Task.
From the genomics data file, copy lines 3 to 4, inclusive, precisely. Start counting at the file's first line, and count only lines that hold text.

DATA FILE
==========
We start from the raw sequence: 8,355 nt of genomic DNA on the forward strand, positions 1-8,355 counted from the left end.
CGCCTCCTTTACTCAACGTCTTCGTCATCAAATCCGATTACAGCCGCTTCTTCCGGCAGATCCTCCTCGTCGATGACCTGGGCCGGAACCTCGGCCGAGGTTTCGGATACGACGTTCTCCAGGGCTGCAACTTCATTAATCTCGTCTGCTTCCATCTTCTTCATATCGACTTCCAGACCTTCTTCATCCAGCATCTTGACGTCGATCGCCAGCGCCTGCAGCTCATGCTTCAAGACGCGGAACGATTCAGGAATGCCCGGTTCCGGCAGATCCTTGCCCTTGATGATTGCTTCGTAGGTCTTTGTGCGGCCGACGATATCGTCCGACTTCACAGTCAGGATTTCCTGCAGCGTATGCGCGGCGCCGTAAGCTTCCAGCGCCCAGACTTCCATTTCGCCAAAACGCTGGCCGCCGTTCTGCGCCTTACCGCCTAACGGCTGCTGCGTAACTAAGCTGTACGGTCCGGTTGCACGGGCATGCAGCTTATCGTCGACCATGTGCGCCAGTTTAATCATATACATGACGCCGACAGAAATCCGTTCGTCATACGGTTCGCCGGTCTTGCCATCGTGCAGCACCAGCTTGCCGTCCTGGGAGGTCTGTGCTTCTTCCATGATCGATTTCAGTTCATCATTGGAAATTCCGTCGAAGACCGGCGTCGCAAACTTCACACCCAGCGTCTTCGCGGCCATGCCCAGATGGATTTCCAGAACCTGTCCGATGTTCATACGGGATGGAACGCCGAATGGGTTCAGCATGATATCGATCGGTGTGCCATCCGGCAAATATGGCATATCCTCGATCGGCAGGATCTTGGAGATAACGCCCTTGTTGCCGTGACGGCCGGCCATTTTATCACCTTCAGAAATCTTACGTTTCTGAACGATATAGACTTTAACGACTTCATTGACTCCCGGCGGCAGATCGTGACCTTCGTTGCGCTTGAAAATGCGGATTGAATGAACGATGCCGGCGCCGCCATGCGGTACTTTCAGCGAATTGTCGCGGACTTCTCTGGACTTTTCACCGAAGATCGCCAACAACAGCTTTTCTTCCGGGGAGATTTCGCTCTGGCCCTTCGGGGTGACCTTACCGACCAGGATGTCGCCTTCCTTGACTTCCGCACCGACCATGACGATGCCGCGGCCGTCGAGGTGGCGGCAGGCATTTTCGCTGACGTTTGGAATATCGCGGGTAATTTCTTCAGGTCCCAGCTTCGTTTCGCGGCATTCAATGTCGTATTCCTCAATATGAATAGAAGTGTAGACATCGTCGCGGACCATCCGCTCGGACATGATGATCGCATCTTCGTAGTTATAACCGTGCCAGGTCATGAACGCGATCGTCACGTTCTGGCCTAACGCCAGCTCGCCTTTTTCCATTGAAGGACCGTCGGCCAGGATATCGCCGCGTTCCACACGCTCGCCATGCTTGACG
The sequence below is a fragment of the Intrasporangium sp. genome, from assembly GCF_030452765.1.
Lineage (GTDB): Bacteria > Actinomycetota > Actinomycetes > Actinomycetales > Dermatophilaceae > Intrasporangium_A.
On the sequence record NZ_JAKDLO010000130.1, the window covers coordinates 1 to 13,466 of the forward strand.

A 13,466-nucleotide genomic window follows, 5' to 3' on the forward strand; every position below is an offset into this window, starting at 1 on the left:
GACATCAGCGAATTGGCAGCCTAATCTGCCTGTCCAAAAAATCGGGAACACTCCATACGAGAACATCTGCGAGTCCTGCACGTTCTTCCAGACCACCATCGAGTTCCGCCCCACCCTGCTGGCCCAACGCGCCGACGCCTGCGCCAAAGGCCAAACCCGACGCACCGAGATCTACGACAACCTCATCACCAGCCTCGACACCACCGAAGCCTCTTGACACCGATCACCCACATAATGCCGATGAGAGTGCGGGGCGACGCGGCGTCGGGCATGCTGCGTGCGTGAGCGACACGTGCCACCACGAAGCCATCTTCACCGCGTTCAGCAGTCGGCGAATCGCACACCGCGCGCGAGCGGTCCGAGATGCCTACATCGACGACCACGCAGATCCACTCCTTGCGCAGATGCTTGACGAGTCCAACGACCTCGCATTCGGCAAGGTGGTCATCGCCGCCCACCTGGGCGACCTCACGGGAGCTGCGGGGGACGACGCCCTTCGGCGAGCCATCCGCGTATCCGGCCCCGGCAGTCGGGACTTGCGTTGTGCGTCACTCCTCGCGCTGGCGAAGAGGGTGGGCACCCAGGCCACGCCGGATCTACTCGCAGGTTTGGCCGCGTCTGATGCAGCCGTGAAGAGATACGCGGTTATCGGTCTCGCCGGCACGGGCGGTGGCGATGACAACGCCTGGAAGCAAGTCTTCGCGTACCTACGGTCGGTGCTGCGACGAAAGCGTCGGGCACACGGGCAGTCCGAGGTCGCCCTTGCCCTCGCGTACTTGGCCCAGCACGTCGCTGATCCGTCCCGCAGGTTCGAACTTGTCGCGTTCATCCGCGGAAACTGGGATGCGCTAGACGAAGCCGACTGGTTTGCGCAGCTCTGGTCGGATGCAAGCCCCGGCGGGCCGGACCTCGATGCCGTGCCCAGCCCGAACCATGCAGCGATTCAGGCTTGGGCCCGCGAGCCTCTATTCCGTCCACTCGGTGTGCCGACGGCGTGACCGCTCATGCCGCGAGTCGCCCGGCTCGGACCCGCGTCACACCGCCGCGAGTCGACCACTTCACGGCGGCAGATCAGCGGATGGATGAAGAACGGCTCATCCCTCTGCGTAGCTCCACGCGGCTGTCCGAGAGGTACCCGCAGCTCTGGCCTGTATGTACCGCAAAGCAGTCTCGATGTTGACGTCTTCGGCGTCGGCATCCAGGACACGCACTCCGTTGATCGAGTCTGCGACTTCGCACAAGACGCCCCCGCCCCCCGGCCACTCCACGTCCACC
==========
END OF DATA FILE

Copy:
The sequence below is a fragment of the Intrasporangium sp. genome, from assembly GCF_030452765.1.
Lineage (GTDB): Bacteria > Actinomycetota > Actinomycetes > Actinomycetales > Dermatophilaceae > Intrasporangium_A.